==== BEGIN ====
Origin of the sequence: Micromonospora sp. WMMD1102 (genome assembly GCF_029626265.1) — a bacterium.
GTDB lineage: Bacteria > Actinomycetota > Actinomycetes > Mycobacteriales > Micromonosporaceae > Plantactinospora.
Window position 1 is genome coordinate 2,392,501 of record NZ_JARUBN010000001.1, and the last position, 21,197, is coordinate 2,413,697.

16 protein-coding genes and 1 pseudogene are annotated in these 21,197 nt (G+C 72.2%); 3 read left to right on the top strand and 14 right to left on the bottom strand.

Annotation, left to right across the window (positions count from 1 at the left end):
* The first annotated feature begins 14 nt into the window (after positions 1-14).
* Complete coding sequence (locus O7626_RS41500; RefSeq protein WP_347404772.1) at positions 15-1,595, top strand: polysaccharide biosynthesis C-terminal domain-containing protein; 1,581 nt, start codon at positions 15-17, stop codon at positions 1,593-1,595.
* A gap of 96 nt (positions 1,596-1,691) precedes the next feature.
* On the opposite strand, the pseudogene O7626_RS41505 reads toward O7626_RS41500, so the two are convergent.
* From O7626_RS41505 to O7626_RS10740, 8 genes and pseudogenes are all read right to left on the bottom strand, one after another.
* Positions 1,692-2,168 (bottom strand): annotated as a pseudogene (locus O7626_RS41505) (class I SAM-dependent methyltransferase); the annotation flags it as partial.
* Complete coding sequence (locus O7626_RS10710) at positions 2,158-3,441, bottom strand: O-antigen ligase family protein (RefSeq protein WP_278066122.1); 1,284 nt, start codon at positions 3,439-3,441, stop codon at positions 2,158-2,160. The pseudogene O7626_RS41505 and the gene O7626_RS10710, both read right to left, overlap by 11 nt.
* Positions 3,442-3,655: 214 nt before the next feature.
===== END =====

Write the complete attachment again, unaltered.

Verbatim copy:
Origin of the sequence: Micromonospora sp. WMMD1102 (genome assembly GCF_029626265.1) — a bacterium.
GTDB lineage: Bacteria > Actinomycetota > Actinomycetes > Mycobacteriales > Micromonosporaceae > Plantactinospora.
Window position 1 is genome coordinate 2,392,501 of record NZ_JARUBN010000001.1, and the last position, 21,197, is coordinate 2,413,697.

16 protein-coding genes and 1 pseudogene are annotated in these 21,197 nt (G+C 72.2%); 3 read left to right on the top strand and 14 right to left on the bottom strand.

Annotation, left to right across the window (positions count from 1 at the left end):
* The first annotated feature begins 14 nt into the window (after positions 1-14).
* Complete coding sequence (locus O7626_RS41500; RefSeq protein WP_347404772.1) at positions 15-1,595, top strand: polysaccharide biosynthesis C-terminal domain-containing protein; 1,581 nt, start codon at positions 15-17, stop codon at positions 1,593-1,595.
* A gap of 96 nt (positions 1,596-1,691) precedes the next feature.
* On the opposite strand, the pseudogene O7626_RS41505 reads toward O7626_RS41500, so the two are convergent.
* From O7626_RS41505 to O7626_RS10740, 8 genes and pseudogenes are all read right to left on the bottom strand, one after another.
* Positions 1,692-2,168 (bottom strand): annotated as a pseudogene (locus O7626_RS41505) (class I SAM-dependent methyltransferase); the annotation flags it as partial.
* Complete coding sequence (locus O7626_RS10710) at positions 2,158-3,441, bottom strand: O-antigen ligase family protein (RefSeq protein WP_278066122.1); 1,284 nt, start codon at positions 3,439-3,441, stop codon at positions 2,158-2,160. The pseudogene O7626_RS41505 and the gene O7626_RS10710, both read right to left, overlap by 11 nt.
* Positions 3,442-3,655: 214 nt before the next feature.